Like any mother of young children who shares visitation, Jennifer Lynne Bacor just wanted to make sure her ex-boyfriend was up to the task. So when she learned in 2017 that he had a serious leg wound that wasn’t healing, Bacor expressed her concerns to a family friend, sharing a disturbing photo that showed the seriousness of the injury.
The friend sent the photo via Facebook Messenger to the ex-boyfriend and warned him to take care of himself. Bacor’s cell phone photo was from the man’s medical record, which she accessed even though she worked in an unrelated section of Mercy Medical Center in Cedar Rapids, Iowa.
The ex-boyfriend, “J.B.,” reported the incident to Mercy, and Bacor was fired. She later moved to another state with her sons and a new partner, and tried to put the incident behind her. Yet four years later, Bacor found herself being sentenced after pleading guilty to a felony—wrongfully obtaining individually identifiable health information by false pretenses, a charge stemming from her 2017 actions. After so much time had passed, Bacor had never dreamed she’d find herself in this situation, she told RPP in an exclusive interview.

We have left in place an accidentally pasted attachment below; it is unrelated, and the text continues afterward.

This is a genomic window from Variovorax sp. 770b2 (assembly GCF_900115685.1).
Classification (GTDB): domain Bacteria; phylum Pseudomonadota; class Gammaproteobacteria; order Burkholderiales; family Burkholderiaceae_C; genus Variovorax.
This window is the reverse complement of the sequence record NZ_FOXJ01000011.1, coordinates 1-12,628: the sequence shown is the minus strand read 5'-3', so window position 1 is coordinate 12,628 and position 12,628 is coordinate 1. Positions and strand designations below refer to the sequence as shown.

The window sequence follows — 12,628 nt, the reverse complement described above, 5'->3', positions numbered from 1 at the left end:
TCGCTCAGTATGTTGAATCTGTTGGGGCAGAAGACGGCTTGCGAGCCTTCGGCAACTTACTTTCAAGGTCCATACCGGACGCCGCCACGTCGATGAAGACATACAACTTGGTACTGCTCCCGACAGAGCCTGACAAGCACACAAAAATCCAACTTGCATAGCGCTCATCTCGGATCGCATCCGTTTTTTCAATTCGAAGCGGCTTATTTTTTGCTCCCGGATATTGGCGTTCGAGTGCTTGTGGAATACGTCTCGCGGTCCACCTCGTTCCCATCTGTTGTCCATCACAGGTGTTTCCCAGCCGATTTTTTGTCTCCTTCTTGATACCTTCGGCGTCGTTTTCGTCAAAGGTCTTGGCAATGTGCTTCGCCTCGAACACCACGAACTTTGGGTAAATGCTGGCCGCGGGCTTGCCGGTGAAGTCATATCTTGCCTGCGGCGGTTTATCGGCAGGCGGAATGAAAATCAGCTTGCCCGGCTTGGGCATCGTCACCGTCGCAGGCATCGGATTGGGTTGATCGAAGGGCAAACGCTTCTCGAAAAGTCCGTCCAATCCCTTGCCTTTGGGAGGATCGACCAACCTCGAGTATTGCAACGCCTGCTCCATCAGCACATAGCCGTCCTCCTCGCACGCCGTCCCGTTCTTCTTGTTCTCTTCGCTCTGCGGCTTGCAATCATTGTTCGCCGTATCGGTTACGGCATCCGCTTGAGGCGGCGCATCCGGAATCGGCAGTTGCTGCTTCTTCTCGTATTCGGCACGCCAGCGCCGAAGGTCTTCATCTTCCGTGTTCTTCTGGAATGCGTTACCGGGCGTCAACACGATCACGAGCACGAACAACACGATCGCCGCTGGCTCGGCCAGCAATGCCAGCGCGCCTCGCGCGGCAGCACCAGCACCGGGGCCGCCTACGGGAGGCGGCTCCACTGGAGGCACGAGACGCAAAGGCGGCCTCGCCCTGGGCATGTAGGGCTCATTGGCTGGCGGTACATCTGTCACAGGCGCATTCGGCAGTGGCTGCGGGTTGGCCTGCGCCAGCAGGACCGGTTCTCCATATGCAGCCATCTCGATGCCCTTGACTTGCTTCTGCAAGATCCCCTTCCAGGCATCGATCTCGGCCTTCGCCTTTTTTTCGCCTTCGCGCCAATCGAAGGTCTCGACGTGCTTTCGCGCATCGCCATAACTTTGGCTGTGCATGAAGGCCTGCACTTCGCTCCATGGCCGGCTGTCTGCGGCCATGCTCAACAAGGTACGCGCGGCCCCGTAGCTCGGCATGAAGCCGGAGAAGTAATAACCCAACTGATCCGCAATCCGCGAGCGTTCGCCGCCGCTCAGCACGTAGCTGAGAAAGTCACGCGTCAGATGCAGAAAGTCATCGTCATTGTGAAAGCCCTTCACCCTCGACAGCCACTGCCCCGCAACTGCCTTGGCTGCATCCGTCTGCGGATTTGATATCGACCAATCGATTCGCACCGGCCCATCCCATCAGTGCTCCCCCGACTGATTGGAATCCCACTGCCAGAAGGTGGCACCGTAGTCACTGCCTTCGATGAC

It is safe to say that every day health care workers violate HIPAA by snooping in medical records of others—often without a nefarious reason. Like Bacor, they don’t sell the information to the gossip site TMZ. They don’t hawk it on the Dark Web where it can be used to commit identity theft and financial fraud. They don’t post the information publicly. Perhaps they are checking on the health of a friend or relative.
Mostly these misdeeds remain hidden, certainly from the public, but often from employers, as hospitals and other covered entities don’t always have the systems in place to log workers’ access or fail to perform regular audits that might spot such issues.